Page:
36. Of course the XFX 750W model is 80 PLUS Silver. It is a better PSU, no doubt about that. Golden Award @ HardwareSecrets
    And it is only a $20 difference. On a tight budget I don't mind seeing a tight PSU fit using a good PSU.

    @ bigprimo;
    A HD 5850 will rock the 1680x1050 monitor, no doubt about that. And I think it will do a very good job on 1920x1080.

    There is a fair chance the HD 6xxx family will be out by Christmas. It might work out for you to upgrade to a single 6xxx card and sell the HD 5870 to cover part of the upgrade. Just keep that option in mind when you see the 5870s starting to drop in price.
  37. WR2 said:
    Of course the XFX 750W model is 80 PLUS Silver. It is a better PSU, no doubt about that. Golden Award @ HardwareSecrets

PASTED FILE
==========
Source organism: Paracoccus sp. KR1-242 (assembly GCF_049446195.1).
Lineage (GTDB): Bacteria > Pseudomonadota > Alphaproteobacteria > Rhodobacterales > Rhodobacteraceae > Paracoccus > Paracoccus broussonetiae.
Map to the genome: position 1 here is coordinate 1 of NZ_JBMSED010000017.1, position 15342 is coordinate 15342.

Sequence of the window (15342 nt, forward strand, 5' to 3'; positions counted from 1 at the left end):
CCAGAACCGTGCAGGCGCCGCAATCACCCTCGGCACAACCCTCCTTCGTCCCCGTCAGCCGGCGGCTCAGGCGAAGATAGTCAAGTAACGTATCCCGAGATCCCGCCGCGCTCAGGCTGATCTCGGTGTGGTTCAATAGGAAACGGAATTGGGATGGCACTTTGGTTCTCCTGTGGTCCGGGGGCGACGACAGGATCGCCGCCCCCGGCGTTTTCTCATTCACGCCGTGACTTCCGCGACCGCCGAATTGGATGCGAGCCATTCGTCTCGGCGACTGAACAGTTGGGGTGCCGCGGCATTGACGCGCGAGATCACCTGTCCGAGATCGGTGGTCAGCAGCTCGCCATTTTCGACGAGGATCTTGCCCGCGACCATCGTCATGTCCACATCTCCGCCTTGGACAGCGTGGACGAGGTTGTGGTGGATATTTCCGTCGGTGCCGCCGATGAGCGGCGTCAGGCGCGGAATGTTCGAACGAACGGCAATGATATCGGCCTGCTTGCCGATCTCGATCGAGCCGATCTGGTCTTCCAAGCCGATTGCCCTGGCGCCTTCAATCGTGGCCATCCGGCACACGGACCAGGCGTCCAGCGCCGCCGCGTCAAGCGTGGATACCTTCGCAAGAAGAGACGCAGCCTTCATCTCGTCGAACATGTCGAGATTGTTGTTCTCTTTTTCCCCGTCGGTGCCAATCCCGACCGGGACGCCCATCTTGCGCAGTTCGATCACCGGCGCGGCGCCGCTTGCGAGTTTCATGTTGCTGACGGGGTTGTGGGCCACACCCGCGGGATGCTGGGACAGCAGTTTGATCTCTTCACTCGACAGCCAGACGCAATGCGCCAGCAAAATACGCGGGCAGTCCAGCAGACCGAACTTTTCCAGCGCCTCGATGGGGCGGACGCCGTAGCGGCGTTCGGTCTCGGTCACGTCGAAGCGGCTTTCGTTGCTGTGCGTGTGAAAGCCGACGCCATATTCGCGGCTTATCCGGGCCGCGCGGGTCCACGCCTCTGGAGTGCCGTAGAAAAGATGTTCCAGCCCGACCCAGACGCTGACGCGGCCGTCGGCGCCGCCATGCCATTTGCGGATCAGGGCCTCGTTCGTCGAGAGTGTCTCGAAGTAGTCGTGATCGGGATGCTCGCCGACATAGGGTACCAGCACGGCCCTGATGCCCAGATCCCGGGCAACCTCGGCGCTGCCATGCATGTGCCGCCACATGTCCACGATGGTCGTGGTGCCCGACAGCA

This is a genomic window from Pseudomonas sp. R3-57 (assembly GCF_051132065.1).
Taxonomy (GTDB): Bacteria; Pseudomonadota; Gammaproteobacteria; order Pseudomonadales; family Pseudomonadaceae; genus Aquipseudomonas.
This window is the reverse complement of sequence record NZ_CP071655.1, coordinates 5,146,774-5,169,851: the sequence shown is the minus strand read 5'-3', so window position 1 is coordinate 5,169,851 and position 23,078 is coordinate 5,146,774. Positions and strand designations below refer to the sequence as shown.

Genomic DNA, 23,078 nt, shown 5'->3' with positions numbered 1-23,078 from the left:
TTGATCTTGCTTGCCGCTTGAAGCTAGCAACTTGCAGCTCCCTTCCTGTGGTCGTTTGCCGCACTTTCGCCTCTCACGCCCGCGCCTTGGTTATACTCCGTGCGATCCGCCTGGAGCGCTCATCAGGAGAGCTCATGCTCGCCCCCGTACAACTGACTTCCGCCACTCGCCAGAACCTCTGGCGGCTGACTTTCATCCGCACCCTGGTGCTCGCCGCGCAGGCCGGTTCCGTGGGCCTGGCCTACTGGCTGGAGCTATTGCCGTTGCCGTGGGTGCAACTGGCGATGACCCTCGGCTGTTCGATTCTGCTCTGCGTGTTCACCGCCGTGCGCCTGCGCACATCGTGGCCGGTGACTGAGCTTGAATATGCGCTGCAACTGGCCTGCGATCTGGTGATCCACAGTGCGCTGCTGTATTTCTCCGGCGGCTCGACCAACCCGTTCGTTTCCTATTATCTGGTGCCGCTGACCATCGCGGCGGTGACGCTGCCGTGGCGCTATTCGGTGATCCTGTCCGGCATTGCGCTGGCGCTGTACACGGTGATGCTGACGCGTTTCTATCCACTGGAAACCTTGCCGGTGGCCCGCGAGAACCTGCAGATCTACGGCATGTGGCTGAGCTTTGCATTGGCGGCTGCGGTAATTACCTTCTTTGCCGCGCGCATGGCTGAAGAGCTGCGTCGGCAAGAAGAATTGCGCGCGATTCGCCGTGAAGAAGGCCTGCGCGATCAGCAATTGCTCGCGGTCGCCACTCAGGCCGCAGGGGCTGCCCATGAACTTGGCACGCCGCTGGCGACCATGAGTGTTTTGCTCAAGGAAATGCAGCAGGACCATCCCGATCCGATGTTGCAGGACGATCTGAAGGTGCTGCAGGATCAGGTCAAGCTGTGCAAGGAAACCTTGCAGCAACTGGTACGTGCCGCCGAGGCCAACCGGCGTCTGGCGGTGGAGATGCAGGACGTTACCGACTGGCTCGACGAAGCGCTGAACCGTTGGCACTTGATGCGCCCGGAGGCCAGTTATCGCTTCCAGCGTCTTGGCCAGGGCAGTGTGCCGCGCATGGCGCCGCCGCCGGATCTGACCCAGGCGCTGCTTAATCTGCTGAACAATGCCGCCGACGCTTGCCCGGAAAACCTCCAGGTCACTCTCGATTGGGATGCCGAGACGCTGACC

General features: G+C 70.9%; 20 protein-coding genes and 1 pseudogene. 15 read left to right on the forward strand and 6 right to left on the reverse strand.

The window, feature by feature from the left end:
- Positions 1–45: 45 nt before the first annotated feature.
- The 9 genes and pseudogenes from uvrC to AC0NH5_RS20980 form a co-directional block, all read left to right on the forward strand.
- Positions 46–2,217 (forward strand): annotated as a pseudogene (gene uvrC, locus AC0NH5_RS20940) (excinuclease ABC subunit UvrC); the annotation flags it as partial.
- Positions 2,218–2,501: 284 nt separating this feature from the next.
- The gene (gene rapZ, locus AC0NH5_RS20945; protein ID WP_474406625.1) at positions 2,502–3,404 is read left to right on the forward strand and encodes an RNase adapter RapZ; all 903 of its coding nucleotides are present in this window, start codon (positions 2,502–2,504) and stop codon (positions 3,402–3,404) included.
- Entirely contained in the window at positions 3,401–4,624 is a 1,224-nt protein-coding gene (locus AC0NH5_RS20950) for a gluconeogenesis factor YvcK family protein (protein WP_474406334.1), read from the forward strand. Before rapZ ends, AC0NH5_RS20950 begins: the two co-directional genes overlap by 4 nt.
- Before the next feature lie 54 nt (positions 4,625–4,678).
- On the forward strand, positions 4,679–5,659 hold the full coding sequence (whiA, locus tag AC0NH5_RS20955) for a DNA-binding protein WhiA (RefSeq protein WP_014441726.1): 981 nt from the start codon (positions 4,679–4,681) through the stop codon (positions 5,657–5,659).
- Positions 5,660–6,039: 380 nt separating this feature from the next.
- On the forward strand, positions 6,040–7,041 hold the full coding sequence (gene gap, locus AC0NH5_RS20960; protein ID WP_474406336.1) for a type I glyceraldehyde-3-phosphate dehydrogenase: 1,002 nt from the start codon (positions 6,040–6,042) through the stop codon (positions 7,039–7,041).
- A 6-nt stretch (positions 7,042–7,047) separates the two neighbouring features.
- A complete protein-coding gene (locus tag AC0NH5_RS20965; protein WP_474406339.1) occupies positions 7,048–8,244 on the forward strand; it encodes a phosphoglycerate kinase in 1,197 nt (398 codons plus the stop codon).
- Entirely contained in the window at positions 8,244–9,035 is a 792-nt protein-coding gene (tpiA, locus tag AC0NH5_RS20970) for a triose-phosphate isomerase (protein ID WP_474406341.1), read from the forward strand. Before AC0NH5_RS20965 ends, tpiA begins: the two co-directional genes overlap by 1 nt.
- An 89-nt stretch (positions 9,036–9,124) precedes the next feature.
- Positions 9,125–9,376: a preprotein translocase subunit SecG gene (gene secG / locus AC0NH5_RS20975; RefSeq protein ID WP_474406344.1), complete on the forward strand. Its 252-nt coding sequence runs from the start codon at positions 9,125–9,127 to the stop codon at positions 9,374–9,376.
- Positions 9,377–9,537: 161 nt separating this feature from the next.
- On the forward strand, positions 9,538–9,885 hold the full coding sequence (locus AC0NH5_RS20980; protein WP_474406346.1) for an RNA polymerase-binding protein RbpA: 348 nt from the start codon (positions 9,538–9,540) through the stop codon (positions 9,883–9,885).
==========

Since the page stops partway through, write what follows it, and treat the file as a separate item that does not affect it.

And it is only a $20 difference. On a tight budget I don't mind seeing a tight PSU fit using a good PSU.

    @ bigprimo;
    A HD 5850 will rock the 1680x1050 monitor, no doubt about that. And I think it will do a very good job on 1920x1080.

    There is a fair chance the HD 6xxx family will be out by Christmas. It might work out for you to upgrade to a single 6xxx card and sell the HD 5870 to cover part of the upgrade. Just keep that option in mind when you see the 5870s starting to drop in price.


    I'll mos def keep that in mind.
  38. Best answer selected by bigprimo.